Now, I want you two to take a look at all the people here. They, like Jesus, believe in impossible possibilities. They believe in you. They are here as a witness and a testament to the individual lives brought to this place on this day, and they are the promise made manifest to hold you to the impossible possibility of your marriage.

Now look at each other one more time. Deeply. I hope each of your know how tremendously blessed each of you are to have the person in front of you staring right back, this old friend who has shared so much of life with you, this absolute stranger who is becoming your marriage partner.

Now back to me! Your wedded life will be filled with mountains and valleys, with monsoons and droughts, with good fishing days and bad fishing days. But no matter what, keep tossing the net and keep casting your rods.

Know, deep in your bones, that the Lord is with you on the boat, that the threefold cord is not easily broken, and that you need not be afraid.

We always marry the wrong person, but that’s exactly what makes it right. Amen.

Don’t Make Jesus Hangry

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This week on the Strangely Warmed podcast I speak with Teer Hardy about the readings for Easter 3B (Acts 3.12-19, Psalm 4, 1 John 3.1-7, Luke 24.36b-48). Teer is the associate pastor of Mt. Olivet UMC in Arlington, VA and he and I help share the responsibilities for editing the Crackers and Grape Juice Podcast. Our conversation covers a range of topics including tee-ball, the challenges of returning to church after paternity leave, looking at the verses before the lectionary text, offensive evangelism, the elect and the reject, MLK’s legacy, the absence of silence, hol(e)y hands, and Jesus’ immoral teaching. If you would like to listen to the episode or subscribe to the podcast you can do so here: Don’t Make Jesus Hangry

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The Gospel In 4 Verses

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This week on the Strangely Warmed podcast I speak with Jason Micheli and Teer Hardy about the readings for the 1st Sunday after Christmas [Year B] (Isaiah 61.10-62.3, Psalm 148, Galatians 4.4-7, Luke 2.22-40). Our conversation covers a range of topics including what gifts we should offer to Jesus, The Bachelor, incarnational theology, the importance of sermon titles, and how to keep the joy of Christmas in Christmastide. If you would like to listen to the episode or subscribe to the podcast you can do so here: The Gospel In 4 Verses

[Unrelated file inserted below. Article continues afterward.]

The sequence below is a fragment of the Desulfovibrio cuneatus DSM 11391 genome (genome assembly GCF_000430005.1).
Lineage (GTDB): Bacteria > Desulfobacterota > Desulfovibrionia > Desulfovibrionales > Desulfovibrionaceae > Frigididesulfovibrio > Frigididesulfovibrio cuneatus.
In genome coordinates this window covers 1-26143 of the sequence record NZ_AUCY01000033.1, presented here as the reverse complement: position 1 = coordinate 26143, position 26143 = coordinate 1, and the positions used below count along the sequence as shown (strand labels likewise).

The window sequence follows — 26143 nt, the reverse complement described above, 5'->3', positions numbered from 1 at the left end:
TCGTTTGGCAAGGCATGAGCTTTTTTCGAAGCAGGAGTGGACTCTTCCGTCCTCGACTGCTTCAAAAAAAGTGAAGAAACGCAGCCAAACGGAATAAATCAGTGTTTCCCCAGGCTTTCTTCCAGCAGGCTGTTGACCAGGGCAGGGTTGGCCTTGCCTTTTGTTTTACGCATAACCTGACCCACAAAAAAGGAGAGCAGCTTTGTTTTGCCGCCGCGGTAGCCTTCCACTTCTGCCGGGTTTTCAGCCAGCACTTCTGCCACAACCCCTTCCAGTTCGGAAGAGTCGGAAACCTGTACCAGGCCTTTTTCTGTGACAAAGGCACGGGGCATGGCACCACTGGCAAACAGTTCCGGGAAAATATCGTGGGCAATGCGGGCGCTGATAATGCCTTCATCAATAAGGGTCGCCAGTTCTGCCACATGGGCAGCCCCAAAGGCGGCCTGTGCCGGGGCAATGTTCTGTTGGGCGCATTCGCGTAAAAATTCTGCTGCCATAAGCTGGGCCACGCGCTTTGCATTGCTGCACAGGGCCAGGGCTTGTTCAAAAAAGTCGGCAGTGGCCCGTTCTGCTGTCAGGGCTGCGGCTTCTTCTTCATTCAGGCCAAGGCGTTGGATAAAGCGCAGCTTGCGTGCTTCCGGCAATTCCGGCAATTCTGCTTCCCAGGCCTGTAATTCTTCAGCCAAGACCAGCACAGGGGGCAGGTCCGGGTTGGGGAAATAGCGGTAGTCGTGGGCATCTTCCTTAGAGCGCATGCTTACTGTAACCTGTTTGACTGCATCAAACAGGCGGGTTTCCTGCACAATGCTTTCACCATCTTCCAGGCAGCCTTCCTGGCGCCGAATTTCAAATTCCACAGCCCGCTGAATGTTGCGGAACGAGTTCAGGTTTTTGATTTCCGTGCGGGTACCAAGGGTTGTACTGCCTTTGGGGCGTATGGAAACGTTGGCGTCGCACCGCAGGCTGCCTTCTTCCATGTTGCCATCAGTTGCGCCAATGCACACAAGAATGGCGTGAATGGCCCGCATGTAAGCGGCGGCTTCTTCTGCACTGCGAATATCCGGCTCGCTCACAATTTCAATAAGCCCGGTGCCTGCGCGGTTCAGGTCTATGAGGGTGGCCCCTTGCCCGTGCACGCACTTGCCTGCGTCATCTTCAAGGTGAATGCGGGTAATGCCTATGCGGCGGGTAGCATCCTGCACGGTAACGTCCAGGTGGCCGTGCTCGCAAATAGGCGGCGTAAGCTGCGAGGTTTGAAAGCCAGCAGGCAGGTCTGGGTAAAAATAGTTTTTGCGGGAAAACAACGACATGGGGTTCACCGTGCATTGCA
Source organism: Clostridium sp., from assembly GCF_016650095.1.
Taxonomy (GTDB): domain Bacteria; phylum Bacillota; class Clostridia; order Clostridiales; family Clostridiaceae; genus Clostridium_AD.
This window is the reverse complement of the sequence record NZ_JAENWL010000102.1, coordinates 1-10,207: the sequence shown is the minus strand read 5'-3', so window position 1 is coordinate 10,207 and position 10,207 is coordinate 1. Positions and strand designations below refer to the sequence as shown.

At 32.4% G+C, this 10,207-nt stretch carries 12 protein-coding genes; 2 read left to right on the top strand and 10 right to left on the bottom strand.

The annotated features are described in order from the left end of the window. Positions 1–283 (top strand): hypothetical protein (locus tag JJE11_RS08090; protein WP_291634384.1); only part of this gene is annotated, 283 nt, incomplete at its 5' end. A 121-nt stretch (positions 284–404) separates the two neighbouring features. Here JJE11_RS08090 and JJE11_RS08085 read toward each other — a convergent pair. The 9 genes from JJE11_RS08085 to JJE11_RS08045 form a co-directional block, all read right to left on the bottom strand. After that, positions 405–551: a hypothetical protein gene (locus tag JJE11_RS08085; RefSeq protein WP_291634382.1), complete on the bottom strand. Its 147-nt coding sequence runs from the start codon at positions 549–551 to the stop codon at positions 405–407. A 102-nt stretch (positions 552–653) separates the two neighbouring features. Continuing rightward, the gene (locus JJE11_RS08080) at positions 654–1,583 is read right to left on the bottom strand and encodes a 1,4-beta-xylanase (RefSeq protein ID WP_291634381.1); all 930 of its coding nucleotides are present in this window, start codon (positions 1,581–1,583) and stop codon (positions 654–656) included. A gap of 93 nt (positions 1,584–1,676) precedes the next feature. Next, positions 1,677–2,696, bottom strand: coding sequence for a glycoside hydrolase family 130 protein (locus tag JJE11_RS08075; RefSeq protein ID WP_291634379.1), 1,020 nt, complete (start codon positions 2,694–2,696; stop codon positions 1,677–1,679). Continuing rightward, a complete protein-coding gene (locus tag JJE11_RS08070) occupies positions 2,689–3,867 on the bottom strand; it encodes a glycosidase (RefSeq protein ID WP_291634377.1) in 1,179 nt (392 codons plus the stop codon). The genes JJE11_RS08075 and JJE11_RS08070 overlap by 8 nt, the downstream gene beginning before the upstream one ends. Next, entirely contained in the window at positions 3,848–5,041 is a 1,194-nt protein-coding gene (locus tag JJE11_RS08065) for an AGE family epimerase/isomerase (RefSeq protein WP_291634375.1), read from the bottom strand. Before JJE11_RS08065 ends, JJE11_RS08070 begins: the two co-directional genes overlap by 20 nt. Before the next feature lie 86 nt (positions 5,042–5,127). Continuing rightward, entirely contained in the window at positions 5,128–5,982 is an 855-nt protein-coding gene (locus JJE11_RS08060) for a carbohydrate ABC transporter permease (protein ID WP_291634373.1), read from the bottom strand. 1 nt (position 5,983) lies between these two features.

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We Start With The End

Luke 1.46-55

My soul magnifies the Lord, and my spirit rejoices in God my Savior, for he has looked with favor on the lowliness of his servant. Surely, from now on all generations will call me blessed; for the Mighty One has done great things for me, and holy is his name. His mercy is for those who fear him from generation to generation. He has shown strength with his arm; he has scattered the proud in the thoughts of their hearts. He has brought down the powerful from their thrones, and lifted up the lowly; he has filled the hungry with good things, and sent the rich away empty. He has helped his servant Israel, in remembrance of his mercy, according to the promise he made to our ancestors, to Abraham and to his descendants forever.

There’s a grocery right around the corner from my house and I go there way too often. I’d like to blame it on the strange hours of church work, or my incredible cooking skills that sends me off looking for strange and rare ingredients, but honestly having a toddler requires visiting the grocery store with regularity.

I go enough to know when not to go. For instance: Sunday afternoons are the absolute worst. They are the worst because people like me remember all the things they forget to pick up earlier in the week and decide to go at the exact same time as everyone else.